Once the trailers were over we settled in to watch Oblivion starring Tom Cruise. I’m not a Tom Cruise fan myself, but I was hoping for another Minority Report-type movie where I could look past the lead actor and appreciate the movie. These days I find it impossible to turn off my inner critic, constantly evaluating and assessing movies, TV and books; it’s one of the hazards of being a reviewer. For the first ninety minutes or so of Oblivion my inner critic was switched off while I sat immersed IN the movie thanks to the enormous screen and impressive sound – surround sound that came up through my feet without hurting my ears, a difficult balance to achieve. After about ninety minutes even the IMAX experience couldn’t compensate for Oblivion being an obvious rip-off of Moon with elements of Planet of the Apes thrown in. Guys, seeing the Statue of Liberty as the big reveal at the end totally worked in 1968, but seeing ruins of iconic landmarks OVER AND OVER AGAIN with NOTHING ELSE SURVIVING does NOT work in 2013. The difference between watching Oblivion in IMAX and normal cinema was the experience: in normal cinema I would have been spewing, wanting those hours of my life back. In IMAX I felt that the movie was about half an hour too long but otherwise enjoyable for the IMAX experience.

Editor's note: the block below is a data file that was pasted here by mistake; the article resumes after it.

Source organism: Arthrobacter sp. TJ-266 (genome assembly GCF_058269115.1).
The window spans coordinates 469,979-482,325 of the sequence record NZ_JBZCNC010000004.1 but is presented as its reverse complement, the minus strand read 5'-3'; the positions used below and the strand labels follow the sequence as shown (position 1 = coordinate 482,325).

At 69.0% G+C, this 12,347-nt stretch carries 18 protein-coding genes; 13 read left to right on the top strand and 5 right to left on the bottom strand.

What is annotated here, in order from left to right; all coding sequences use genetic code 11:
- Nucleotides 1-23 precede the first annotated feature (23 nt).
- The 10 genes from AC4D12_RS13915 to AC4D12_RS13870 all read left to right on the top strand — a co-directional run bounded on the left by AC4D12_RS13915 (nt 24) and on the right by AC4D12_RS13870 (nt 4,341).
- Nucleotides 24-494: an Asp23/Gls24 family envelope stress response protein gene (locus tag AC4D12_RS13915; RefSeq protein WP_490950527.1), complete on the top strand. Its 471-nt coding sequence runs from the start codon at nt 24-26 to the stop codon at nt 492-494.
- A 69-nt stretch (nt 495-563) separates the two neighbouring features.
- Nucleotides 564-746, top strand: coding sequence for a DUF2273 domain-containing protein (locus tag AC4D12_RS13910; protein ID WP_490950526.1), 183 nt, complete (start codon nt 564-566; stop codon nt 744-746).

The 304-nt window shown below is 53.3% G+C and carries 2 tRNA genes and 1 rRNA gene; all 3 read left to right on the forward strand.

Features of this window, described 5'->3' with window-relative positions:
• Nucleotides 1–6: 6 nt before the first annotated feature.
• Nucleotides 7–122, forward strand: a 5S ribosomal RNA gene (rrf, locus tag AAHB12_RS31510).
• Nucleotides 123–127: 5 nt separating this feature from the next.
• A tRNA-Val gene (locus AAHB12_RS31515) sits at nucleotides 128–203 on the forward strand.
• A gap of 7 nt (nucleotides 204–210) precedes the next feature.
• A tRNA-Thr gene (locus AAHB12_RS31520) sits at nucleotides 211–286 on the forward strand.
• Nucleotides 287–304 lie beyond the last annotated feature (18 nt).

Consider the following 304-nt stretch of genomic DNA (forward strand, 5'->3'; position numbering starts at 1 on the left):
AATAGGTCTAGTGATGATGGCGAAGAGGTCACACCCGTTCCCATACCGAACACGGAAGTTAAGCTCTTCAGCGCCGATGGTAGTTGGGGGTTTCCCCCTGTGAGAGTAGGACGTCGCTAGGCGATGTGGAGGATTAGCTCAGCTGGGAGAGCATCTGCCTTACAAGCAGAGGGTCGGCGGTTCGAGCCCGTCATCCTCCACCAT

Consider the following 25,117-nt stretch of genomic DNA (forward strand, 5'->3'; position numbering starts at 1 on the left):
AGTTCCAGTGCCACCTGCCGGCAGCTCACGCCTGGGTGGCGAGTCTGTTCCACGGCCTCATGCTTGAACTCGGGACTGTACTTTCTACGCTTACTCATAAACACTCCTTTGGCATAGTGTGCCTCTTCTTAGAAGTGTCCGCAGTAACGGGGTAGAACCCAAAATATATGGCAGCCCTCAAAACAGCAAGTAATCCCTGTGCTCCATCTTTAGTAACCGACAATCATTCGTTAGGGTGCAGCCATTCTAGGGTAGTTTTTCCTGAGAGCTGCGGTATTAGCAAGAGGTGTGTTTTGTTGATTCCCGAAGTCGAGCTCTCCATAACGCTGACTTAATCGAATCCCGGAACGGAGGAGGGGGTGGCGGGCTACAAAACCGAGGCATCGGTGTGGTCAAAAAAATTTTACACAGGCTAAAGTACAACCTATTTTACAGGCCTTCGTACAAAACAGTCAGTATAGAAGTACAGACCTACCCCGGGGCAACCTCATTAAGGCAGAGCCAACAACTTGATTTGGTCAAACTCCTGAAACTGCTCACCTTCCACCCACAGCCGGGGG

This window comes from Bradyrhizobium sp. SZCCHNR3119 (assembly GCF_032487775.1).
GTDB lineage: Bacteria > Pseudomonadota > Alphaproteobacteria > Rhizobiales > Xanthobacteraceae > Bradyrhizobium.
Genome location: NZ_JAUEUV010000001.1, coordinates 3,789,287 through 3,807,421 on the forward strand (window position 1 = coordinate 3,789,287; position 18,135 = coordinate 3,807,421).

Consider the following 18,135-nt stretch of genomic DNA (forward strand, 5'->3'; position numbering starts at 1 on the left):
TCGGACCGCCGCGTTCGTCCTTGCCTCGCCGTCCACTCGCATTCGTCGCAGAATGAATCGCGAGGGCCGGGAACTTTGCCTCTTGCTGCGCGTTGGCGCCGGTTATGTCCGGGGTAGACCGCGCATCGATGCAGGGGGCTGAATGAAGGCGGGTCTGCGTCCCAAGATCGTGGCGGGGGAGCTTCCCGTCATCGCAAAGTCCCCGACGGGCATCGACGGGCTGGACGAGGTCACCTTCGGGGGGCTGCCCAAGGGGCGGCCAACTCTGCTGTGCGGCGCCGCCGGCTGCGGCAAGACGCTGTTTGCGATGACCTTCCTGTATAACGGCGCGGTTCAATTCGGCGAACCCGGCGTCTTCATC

And Dan was SO ENTERTAINING if somewhat embarrassing. As soon as the credits started rolling, he started RAGING about Oblivion. Dan took it very personally – he loves Moon so much I think there’s a bromance happening unbeknownst to the object of Dan’s hero-worship, Duncan Jones. We usually sit in the cinema until the very last of the credits have finished rolling so the menz can read who was involved in the movie-making and we never miss the final scene at the end that is a reward for watching the credits. Not so on this occasion. We left with Daniel in full rage, collecting together to talk about the movie and the experience in the foyer, thanking Clinton of IMAX for the experience before walking outside to continue our discussion of Oblivion.

ONE AMONG US felt that two hours of Tom Cruise was definitely appealing. Not pointing fingers at anyone. SHE KNOWS WHO SHE IS.

I’m definitely going back to IMAX. Clinton said their documentaries are really popular; the big screen gives the feeling of immersion IN THE WATER for scuba-diving docos and the like. As I couldn’t ever go scuba diving – I panic at the thought of being underwater and trying to breathe – an underwater doco immersive experience is VERY appealing. I love images of beauty like the Great Barrier Reef, one of the dying Wonders of the World.

And Star Trek Into Darkness was just SO DAMN GOOD on their screen I think I’ll have to see it there. Having avoided trailers and spoilers and then seen…

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Nalini is an award-winning writer and artist as well as managing editor of Dark Matter Zine.